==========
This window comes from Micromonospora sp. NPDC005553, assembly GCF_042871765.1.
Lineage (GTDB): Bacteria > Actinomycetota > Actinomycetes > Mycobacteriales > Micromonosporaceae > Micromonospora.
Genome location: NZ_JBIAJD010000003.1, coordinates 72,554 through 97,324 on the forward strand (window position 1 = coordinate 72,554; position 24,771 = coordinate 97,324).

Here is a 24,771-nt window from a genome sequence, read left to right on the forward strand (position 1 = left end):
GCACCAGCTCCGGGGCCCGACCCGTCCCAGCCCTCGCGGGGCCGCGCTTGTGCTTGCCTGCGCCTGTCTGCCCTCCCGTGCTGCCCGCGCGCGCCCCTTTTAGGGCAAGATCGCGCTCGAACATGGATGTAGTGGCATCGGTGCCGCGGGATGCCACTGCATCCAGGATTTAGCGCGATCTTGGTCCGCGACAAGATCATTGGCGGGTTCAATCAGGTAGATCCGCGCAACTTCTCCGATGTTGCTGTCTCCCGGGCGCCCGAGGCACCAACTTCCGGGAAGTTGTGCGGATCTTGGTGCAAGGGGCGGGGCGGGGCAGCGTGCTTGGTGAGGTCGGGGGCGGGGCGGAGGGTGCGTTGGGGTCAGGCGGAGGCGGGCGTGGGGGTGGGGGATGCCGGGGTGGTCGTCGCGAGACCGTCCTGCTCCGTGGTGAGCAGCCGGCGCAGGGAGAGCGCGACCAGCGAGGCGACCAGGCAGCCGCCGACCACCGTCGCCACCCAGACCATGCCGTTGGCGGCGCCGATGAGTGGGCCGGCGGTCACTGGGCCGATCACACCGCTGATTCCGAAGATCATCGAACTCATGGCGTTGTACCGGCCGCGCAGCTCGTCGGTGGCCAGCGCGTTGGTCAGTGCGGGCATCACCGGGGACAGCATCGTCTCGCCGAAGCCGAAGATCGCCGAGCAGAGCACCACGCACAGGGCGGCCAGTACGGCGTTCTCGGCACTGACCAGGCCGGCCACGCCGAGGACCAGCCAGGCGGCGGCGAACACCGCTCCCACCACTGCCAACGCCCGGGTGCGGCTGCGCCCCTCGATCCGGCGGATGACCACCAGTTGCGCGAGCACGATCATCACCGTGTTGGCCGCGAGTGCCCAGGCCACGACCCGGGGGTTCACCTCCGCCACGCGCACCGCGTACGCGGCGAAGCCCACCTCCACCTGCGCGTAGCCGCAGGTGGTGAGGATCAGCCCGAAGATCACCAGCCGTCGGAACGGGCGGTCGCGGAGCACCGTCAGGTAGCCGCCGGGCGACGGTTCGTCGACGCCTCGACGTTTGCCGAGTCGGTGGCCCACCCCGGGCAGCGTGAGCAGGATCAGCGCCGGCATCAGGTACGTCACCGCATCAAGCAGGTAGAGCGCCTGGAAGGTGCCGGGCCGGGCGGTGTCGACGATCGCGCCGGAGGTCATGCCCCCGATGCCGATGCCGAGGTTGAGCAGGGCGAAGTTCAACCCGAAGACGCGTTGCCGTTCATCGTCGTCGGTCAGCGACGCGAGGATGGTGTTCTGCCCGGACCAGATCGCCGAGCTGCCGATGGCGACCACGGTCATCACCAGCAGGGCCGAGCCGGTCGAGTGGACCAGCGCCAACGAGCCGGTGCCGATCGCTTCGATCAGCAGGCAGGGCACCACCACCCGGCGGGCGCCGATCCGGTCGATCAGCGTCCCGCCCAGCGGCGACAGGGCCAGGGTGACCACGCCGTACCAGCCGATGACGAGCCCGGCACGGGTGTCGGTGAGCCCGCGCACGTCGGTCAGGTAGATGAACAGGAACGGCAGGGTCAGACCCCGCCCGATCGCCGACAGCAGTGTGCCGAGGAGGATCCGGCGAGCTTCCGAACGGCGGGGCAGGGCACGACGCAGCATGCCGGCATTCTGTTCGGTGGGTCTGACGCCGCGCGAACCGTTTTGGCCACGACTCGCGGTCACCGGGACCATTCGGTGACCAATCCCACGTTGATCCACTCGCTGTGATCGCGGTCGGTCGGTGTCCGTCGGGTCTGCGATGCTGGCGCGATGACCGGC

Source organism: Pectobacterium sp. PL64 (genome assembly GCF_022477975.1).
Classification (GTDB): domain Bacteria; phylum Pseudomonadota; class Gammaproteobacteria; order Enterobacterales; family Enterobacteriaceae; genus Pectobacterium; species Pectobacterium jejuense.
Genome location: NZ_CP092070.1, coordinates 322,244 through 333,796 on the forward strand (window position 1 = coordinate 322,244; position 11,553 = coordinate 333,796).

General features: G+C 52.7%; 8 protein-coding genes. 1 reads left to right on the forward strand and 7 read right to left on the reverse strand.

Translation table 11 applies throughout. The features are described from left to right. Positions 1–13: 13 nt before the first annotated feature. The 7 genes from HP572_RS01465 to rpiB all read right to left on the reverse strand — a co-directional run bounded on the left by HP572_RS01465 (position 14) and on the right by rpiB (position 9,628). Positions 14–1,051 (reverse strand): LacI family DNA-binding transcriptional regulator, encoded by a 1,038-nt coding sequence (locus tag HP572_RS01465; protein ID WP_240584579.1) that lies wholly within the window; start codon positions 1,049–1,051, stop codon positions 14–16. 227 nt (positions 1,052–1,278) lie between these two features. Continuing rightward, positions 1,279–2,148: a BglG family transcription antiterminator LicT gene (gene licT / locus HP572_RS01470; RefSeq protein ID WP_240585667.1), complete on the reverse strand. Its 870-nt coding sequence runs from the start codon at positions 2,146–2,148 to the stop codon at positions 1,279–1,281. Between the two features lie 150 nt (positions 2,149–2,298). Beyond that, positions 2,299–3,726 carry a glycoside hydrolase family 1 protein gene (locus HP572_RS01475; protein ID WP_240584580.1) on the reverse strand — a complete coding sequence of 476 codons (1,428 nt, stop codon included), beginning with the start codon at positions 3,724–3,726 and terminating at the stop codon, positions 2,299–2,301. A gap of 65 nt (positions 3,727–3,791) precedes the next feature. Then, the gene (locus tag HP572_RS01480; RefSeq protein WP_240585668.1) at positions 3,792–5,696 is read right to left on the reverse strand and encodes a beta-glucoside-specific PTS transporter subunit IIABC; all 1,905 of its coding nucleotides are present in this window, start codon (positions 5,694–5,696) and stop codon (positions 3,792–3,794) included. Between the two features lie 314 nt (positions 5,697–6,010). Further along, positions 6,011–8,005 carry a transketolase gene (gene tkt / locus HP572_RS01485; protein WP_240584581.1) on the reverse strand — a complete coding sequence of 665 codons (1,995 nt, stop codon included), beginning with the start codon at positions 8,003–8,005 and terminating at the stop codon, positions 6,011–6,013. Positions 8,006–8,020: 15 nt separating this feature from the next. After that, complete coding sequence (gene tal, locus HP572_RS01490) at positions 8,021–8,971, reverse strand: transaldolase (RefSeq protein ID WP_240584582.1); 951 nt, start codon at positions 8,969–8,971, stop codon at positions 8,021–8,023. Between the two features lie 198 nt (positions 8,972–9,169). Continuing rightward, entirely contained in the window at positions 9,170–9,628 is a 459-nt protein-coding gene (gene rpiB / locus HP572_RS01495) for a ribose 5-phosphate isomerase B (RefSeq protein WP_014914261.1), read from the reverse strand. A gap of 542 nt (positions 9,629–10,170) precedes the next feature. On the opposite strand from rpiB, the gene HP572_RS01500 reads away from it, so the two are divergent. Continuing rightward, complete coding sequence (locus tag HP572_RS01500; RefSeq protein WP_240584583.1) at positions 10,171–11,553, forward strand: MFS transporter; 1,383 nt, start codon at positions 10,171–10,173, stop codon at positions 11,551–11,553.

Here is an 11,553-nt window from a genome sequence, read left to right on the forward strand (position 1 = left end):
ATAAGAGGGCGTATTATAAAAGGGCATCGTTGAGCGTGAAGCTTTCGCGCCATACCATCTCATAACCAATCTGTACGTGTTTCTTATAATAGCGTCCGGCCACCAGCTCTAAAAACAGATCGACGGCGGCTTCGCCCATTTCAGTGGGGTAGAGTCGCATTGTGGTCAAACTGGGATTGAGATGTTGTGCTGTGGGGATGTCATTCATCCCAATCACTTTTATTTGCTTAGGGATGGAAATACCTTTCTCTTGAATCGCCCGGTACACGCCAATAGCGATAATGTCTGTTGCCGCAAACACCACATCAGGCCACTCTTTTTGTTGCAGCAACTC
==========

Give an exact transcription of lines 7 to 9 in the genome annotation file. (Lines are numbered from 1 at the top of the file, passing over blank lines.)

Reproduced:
Classification (GTDB): domain Bacteria; phylum Pseudomonadota; class Gammaproteobacteria; order Enterobacterales; family Enterobacteriaceae; genus Pectobacterium; species Pectobacterium jejuense.
Genome location: NZ_CP092070.1, coordinates 322,244 through 333,796 on the forward strand (window position 1 = coordinate 322,244; position 11,553 = coordinate 333,796).

General features: G+C 52.7%; 8 protein-coding genes. 1 reads left to right on the forward strand and 7 read right to left on the reverse strand.